Back in Nov 2020, I sat down over Zoom with Richie T Steadman of The Cultural Hall Podcast. He asked about my background.

Richie:  Rick Bennett is one of those names that I’m like, I feel like I know 10 Rick Bennetts. Right? Like it’s a common name or like, you know, like, you could say out loud. Hey, you know, Rick Bennett? And I could affirmatively say yes, knowing that somewhere in the combination of people that I know, there has been a Rick Bennett, but this particular Rick Bennett, he is the host of the Gospel Tangents podcast, so I’m sure we’ll talk a little bit about that. He’s a church history nerd. So we’ll try and avoid getting really deep into that stuff. He and I but I also want to get a chance to get to know him. Welcome to the Cultural Hall. Rick,

GT:  I’m glad to be on the show. This is great. By the way, I’m the second Rick Bennett in my family. I am not unique.

Richie:  Are you a junior? Is that how that works?

GT:  I am a junior. Yep, that’s right.

Richie:  So, is there a third?

GT:  By the way, there’s a BYU professor named Richard E. Bennett. So, I call him my much shorter twin. He’s a lot shorter than I am. He’s from Canada, though. My dad’s from New Jersey.

Richie:  Born in the USA, that’s what you are. Now let me ask you this. Is the Richard E. Bennett at BYU, is he a history or religion professor? Does it get crowded or complicated as far as that goes?

GT:  Oh, yes, he’s actually–I’ve interviewed him on my podcast, believe it or not.  He’s a big time church history nerd, like me. Even more of a history nerd than me, probably.

Richie:  I hope that that episode was called Richard E. Bennett squared. If it wasn’t, you missed a great opportunity on that.

GT:  I need to have you helped me title my stuff.

Richie:  You can call me anytime, people know that. Now, let’s get to you. You said Jersey-born. So, how do we get from New Jersey to here?

GT:  Well, you’re talking about my dad. So my dad grew up in New Jersey, non-Mormon, really rough life.  He joined the Air Force at 17, forged his dad’s signature to get in.  He met a Hawaiian girl in South Dakota, believe it or not.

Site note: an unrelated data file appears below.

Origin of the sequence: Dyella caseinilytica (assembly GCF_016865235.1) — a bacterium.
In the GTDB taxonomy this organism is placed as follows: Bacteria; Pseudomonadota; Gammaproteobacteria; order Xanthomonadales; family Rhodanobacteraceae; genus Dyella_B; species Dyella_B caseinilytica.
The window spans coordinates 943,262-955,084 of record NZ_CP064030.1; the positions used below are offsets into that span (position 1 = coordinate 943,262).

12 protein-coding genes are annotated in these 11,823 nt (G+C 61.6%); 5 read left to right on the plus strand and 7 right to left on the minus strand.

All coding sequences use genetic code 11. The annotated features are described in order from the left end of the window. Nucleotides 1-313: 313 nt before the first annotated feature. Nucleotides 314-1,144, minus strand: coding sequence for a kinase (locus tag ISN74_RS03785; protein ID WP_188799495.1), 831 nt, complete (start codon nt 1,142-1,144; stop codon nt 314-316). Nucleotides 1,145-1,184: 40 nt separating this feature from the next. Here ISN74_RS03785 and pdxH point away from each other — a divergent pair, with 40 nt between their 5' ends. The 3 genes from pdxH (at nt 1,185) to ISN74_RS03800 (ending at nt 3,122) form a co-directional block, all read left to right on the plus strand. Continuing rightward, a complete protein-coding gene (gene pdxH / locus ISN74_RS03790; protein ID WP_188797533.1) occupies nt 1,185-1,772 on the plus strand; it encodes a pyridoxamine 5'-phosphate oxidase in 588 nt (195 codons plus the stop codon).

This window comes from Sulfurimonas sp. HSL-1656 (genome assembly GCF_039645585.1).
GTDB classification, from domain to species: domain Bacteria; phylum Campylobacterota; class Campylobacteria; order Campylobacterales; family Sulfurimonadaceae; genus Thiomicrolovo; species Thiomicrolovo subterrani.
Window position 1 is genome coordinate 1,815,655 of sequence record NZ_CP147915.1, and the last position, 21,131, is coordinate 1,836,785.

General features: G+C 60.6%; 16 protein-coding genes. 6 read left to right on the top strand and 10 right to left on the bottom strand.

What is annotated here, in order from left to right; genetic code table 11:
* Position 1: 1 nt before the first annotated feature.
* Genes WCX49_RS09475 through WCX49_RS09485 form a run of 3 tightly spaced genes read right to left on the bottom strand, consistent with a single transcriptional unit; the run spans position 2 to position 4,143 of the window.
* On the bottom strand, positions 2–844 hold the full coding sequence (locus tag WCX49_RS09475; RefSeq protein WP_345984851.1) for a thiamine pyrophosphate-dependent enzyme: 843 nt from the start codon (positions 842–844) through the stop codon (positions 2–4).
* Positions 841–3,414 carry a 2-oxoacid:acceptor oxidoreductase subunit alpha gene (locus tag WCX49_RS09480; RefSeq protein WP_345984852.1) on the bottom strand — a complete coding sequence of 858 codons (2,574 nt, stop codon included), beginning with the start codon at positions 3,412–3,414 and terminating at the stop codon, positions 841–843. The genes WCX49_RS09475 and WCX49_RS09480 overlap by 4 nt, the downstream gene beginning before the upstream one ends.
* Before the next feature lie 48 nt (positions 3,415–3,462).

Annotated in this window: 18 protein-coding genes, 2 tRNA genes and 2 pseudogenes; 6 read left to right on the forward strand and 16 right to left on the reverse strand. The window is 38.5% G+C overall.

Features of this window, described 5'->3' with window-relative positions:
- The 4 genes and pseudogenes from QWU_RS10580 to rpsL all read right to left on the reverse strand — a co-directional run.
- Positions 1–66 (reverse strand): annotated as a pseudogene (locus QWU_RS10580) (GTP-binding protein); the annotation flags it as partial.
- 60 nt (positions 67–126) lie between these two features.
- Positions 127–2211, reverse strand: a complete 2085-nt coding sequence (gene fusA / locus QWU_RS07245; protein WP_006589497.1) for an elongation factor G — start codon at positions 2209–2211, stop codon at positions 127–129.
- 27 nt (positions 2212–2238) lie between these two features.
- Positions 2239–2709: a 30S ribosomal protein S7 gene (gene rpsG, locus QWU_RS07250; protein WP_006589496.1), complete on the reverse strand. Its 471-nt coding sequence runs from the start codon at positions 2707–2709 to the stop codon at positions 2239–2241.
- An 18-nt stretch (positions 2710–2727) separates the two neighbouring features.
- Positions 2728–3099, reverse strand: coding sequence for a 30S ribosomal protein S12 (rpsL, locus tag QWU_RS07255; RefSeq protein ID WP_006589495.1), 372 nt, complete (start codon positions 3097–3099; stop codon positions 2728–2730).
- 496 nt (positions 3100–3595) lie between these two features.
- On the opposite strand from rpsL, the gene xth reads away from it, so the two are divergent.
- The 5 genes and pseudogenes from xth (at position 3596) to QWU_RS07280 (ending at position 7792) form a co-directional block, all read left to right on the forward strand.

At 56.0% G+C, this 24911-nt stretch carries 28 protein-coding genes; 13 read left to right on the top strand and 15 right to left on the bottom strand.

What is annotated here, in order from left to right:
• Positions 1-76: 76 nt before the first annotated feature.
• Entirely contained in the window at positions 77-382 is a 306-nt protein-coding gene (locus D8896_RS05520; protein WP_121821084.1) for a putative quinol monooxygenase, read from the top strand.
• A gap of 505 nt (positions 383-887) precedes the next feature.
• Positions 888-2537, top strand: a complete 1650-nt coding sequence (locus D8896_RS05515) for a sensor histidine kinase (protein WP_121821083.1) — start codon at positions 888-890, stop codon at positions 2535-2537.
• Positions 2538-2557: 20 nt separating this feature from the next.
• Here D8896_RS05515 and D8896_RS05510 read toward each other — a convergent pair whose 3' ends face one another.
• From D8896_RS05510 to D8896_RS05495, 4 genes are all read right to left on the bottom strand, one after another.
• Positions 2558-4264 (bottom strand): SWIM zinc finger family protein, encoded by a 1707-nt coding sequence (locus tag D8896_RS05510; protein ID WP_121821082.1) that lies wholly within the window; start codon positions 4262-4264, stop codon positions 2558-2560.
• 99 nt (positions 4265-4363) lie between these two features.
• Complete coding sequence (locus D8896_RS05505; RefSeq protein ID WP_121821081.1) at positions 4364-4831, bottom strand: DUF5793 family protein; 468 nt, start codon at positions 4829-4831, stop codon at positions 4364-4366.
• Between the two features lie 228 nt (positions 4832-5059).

Richie:  Oh, that’s how you do it.

GT:  She introduced him to the Church. Then, after he got on the Air Force, they said, “Well, where do you want to live?” He said, “Well, now that I’m a Mormon, I’ll live in Utah.”  So, that’s where he met my mom, and that’s how we got to Utah. I grew up in mostly in Utah. I lived about four years in New Hampshire. My dad took a job back East. So, I got to see the east coast a little bit, and then South Carolina on my mission. So, I’ve been kind of on both coasts, but mostly Utah.

Richie Steadman of The Cultural Hall Podcast asked me more about some Mormon groups. We’ll talk not just about some old Mormon groups, but discuss MHA, Sunstone, and the JWHA.

Richie:  The other thing I want to ask you is you said you became a member of the Mormon History Association. Where do I pay my dues? Do I get a patch? Is there a summer camp? Is that a thing that anybody can be a part of? How does that whole thing work?

GT:  Yeah, absolutely. So, they typically meet in June, usually about every two or three years they meet in Utah, because that’s where the majority of the members are. But, they try to travel around.  This past June, it was supposed to be in Palmyra, but ended up going virtual because of the pandemic. I actually interviewed Barbara Jones Brown. She is the executive director for the Mormon History Association. She asked me to film an interview she did with Richard Turley, who had just recently retired. He used to be the…

Richie:  I know who he is.  He’s been here in the Cultural Hall. You don’t have to…

GT:  Oh, has he?  Oh, wow.

Richie:  You don’t have to church-splain to me who these people are.

GT:  Okay.  (Chuckling) So, anyway, I filmed that. I’m going to be re-releasing that on my podcast here in about a month or so. I can’t remember where it’s supposed to be next year. I think next year, they’re trying to get it back in Palmyra. But, they usually have it in Salt Lake every two or three years, for convenience, but they also try to hit other sites. To register, go to You can sign up to be a member. They’ll send you, if you sign up, they’ve got a quarterly magazine, basically, that has a lot of very scholarly articles that will whet your appetite. But, the funnest thing is to do the in-person meetings. Because, now, there’s three meetings that I typically try to go to. Mormon History Association, by far is the best scholarly one you’ll see. John Whitmer is probably a close second. I went to my first one that was also in Palmyra two years ago, so that was fun. Sunstone is the third you know, Sunstone. I like Sunstone a lot. You’ll get a lot of scholarly people there. You’ll get a lot of not scholarly people there. You’ll get people who love the church. You’ll get people who hate the church. Yeah, so it’s a little bit more of a mixed bag. I’m usually a little bit more picky about who I go to see. But you know, like Matt Harris goes to Sunstone, Newell Bringhurst, Brian Hales has been to Sunstone. So you’ll get some fantastic people there. And you’ll also get some people that have a bone to pick and I usually try to avoid those.

GT:  You’ll get some weird stuff. I did attend one that was a stripper that attended the Gospel Principles class, and she was going to get a temple recommend. And you just kind of raise your eyebrows and go, Wow, that’s kind of an unusual lifestyle.

Have you attended Sunstone, JWHA, or MHA?  What are your thoughts? Do you listen to the Cultural Hall Podcast? What are your favorite podcasts?